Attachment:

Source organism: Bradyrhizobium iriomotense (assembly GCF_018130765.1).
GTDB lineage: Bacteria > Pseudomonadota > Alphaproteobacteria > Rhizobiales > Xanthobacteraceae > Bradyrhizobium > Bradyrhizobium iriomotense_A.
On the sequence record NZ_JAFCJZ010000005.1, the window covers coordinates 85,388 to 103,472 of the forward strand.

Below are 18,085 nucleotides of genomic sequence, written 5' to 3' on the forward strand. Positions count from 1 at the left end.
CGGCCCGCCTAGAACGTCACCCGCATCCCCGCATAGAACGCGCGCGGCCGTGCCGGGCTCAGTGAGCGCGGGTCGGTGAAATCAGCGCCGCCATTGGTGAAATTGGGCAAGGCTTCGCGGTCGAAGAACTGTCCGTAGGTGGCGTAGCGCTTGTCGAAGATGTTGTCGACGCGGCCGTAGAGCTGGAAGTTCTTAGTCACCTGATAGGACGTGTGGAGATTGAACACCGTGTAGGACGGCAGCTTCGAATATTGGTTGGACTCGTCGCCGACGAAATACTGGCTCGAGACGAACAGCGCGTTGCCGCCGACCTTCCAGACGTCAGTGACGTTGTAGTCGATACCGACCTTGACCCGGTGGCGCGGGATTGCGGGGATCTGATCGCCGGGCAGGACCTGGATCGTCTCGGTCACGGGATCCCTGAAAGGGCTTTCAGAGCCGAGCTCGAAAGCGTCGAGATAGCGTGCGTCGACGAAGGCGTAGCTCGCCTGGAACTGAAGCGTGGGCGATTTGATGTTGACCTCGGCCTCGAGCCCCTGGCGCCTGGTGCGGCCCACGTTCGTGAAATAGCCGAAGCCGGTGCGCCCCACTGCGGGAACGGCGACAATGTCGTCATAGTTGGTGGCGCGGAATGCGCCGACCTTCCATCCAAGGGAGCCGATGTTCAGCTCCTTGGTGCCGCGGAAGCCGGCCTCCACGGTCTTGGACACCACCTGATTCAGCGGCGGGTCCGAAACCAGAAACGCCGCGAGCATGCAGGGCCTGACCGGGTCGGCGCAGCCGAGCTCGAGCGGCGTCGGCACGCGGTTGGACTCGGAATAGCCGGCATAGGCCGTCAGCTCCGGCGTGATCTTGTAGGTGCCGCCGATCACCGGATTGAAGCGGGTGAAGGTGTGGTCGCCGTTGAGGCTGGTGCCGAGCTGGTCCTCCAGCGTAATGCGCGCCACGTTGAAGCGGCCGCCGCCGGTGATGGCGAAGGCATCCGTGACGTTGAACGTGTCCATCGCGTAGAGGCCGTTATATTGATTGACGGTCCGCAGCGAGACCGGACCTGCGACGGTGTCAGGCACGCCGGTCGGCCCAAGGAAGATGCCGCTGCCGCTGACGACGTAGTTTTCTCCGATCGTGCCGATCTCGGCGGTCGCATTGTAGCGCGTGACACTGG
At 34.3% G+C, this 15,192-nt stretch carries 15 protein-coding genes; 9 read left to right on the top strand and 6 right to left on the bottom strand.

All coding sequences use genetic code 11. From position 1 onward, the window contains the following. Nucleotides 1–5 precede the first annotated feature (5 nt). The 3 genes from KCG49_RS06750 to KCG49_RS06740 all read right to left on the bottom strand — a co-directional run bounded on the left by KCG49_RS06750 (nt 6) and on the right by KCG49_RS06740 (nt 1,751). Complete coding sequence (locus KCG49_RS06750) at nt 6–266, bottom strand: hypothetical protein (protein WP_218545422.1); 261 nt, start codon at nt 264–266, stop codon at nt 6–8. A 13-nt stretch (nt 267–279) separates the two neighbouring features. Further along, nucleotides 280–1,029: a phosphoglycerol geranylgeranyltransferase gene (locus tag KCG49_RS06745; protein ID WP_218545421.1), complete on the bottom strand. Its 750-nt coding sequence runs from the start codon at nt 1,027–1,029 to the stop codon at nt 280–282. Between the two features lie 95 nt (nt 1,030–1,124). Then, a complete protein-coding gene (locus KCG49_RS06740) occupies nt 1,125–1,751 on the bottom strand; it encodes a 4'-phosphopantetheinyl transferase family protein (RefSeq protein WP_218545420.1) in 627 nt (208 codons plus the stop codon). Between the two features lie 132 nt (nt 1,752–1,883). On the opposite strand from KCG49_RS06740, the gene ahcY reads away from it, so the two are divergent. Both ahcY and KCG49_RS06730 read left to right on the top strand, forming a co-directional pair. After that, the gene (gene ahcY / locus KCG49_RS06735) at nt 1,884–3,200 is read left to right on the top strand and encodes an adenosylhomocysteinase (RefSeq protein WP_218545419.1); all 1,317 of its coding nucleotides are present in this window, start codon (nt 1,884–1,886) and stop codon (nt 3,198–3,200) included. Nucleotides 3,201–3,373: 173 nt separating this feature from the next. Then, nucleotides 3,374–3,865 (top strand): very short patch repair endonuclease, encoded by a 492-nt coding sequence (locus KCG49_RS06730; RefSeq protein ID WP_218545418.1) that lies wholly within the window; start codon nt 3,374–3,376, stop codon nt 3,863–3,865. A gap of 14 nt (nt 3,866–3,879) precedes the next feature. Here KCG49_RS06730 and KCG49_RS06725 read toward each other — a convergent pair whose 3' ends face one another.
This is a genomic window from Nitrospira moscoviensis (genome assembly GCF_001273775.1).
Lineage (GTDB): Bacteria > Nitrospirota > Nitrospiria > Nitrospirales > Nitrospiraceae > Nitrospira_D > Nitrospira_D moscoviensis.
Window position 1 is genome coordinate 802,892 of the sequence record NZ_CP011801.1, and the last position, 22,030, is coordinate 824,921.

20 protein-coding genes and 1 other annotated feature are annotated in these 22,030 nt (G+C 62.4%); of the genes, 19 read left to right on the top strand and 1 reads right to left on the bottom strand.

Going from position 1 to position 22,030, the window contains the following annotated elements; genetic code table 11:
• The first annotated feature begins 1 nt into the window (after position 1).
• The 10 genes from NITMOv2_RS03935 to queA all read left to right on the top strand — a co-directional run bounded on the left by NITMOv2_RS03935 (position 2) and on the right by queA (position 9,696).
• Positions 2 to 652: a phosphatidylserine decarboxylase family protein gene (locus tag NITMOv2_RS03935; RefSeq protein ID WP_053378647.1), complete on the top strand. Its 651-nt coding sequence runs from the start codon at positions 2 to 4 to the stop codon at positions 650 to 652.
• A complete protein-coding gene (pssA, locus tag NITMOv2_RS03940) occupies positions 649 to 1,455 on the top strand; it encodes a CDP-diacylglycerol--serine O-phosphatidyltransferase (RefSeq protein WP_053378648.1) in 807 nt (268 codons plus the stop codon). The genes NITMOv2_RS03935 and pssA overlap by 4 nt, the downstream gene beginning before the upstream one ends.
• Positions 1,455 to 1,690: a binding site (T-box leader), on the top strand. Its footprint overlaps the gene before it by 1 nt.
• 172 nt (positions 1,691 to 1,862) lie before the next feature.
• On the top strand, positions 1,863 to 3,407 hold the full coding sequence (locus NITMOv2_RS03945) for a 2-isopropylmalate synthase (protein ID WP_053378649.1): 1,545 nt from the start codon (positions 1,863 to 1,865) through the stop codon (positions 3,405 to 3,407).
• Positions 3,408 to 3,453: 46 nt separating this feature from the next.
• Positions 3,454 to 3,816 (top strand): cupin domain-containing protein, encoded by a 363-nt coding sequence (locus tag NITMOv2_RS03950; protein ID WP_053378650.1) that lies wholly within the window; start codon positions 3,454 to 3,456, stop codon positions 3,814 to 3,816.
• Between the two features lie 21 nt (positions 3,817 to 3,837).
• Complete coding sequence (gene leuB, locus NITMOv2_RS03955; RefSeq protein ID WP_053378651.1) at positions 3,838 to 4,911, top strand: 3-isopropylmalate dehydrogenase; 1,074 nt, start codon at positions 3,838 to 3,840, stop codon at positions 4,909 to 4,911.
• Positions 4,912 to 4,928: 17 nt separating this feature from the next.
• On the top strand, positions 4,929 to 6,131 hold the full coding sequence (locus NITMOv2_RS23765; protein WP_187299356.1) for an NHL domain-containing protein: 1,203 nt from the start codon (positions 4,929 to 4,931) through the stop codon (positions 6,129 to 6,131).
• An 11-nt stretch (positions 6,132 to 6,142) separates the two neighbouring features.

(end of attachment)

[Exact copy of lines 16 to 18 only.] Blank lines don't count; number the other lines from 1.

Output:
• A complete protein-coding gene (pssA, locus tag NITMOv2_RS03940) occupies positions 649 to 1,455 on the top strand; it encodes a CDP-diacylglycerol--serine O-phosphatidyltransferase (RefSeq protein WP_053378648.1) in 807 nt (268 codons plus the stop codon). The genes NITMOv2_RS03935 and pssA overlap by 4 nt, the downstream gene beginning before the upstream one ends.
• Positions 1,455 to 1,690: a binding site (T-box leader), on the top strand. Its footprint overlaps the gene before it by 1 nt.
• 172 nt (positions 1,691 to 1,862) lie before the next feature.